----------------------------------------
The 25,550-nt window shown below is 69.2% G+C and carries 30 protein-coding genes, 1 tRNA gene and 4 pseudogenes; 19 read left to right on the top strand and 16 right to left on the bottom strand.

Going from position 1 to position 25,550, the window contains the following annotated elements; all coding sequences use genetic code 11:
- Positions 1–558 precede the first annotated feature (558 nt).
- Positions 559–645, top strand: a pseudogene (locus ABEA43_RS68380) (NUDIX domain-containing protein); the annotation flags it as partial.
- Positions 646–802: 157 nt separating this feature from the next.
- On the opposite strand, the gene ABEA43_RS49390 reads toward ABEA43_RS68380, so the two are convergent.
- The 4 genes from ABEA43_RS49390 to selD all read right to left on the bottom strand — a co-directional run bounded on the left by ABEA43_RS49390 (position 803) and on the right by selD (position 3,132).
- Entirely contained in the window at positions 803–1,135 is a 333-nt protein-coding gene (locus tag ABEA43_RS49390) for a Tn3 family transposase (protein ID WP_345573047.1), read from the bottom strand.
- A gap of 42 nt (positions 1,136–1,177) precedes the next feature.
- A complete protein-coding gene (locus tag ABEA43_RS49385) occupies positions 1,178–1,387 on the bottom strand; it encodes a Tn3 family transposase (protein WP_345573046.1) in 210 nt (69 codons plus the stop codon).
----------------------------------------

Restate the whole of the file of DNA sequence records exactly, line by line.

The 25,550-nt window shown below is 69.2% G+C and carries 30 protein-coding genes, 1 tRNA gene and 4 pseudogenes; 19 read left to right on the top strand and 16 right to left on the bottom strand.

Going from position 1 to position 25,550, the window contains the following annotated elements; all coding sequences use genetic code 11:
- Positions 1–558 precede the first annotated feature (558 nt).
- Positions 559–645, top strand: a pseudogene (locus ABEA43_RS68380) (NUDIX domain-containing protein); the annotation flags it as partial.
- Positions 646–802: 157 nt separating this feature from the next.
- On the opposite strand, the gene ABEA43_RS49390 reads toward ABEA43_RS68380, so the two are convergent.
- The 4 genes from ABEA43_RS49390 to selD all read right to left on the bottom strand — a co-directional run bounded on the left by ABEA43_RS49390 (position 803) and on the right by selD (position 3,132).
- Entirely contained in the window at positions 803–1,135 is a 333-nt protein-coding gene (locus tag ABEA43_RS49390) for a Tn3 family transposase (protein ID WP_345573047.1), read from the bottom strand.
- A gap of 42 nt (positions 1,136–1,177) precedes the next feature.
- A complete protein-coding gene (locus tag ABEA43_RS49385) occupies positions 1,178–1,387 on the bottom strand; it encodes a Tn3 family transposase (protein WP_345573046.1) in 210 nt (69 codons plus the stop codon).